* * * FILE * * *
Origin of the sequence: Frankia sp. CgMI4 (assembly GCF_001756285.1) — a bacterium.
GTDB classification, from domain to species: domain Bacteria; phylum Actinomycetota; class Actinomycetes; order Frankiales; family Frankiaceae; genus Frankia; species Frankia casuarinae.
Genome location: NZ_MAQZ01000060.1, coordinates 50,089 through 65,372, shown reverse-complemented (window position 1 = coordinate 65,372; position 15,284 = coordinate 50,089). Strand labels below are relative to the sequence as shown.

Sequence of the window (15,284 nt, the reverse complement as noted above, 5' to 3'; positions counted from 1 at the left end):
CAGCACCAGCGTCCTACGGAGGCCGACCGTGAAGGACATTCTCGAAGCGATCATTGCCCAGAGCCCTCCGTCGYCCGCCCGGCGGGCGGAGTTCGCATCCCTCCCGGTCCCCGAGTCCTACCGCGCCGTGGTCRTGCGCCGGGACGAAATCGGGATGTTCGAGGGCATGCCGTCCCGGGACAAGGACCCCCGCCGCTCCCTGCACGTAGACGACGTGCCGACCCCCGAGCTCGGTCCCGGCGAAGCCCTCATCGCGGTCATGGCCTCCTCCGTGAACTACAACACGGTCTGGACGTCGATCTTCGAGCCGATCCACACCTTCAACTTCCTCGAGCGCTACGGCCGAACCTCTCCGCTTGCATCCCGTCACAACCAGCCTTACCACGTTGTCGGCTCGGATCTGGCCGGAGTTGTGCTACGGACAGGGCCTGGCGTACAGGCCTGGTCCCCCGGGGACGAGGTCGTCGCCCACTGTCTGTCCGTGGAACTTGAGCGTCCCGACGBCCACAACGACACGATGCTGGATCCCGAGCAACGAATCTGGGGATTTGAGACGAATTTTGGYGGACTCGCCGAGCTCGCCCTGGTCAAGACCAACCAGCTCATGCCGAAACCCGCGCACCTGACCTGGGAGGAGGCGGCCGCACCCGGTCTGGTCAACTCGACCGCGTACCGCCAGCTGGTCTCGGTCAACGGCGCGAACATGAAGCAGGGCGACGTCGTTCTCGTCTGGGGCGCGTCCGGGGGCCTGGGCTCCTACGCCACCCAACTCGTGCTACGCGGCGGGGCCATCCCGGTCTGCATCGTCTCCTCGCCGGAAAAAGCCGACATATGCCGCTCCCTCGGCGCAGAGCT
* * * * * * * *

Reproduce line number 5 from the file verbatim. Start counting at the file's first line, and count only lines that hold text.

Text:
CAGCACCAGCGTCCTACGGAGGCCGACCGTGAAGGACATTCTCGAAGCGATCATTGCCCAGAGCCCTCCGTCGYCCGCCCGGCGGGCGGAGTTCGCATCCCTCCCGGTCCCCGAGTCCTACCGCGCCGTGGTCRTGCGCCGGGACGAAATCGGGATGTTCGAGGGCATGCCGTCCCGGGACAAGGACCCCCGCCGCTCCCTGCACGTAGACGACGTGCCGACCCCCGAGCTCGGTCCCGGCGAAGCCCTCATCGCGGTCATGGCCTCCTCCGTGAACTACAACACGGTCTGGACGTCGATCTTCGAGCCGATCCACACCTTCAACTTCCTCGAGCGCTACGGCCGAACCTCTCCGCTTGCATCCCGTCACAACCAGCCTTACCACGTTGTCGGCTCGGATCTGGCCGGAGTTGTGCTACGGACAGGGCCTGGCGTACAGGCCTGGTCCCCCGGGGACGAGGTCGTCGCCCACTGTCTGTCCGTGGAACTTGAGCGTCCCGACGBCCACAACGACACGATGCTGGATCCCGAGCAACGAATCTGGGGATTTGAGACGAATTTTGGYGGACTCGCCGAGCTCGCCCTGGTCAAGACCAACCAGCTCATGCCGAAACCCGCGCACCTGACCTGGGAGGAGGCGGCCGCACCCGGTCTGGTCAACTCGACCGCGTACCGCCAGCTGGTCTCGGTCAACGGCGCGAACATGAAGCAGGGCGACGTCGTTCTCGTCTGGGGCGCGTCCGGGGGCCTGGGCTCCTACGCCACCCAACTCGTGCTACGCGGCGGGGCCATCCCGGTCTGCATCGTCTCCTCGCCGGAAAAAGCCGACATATGCCGCTCCCTCGGCGCAGAGCT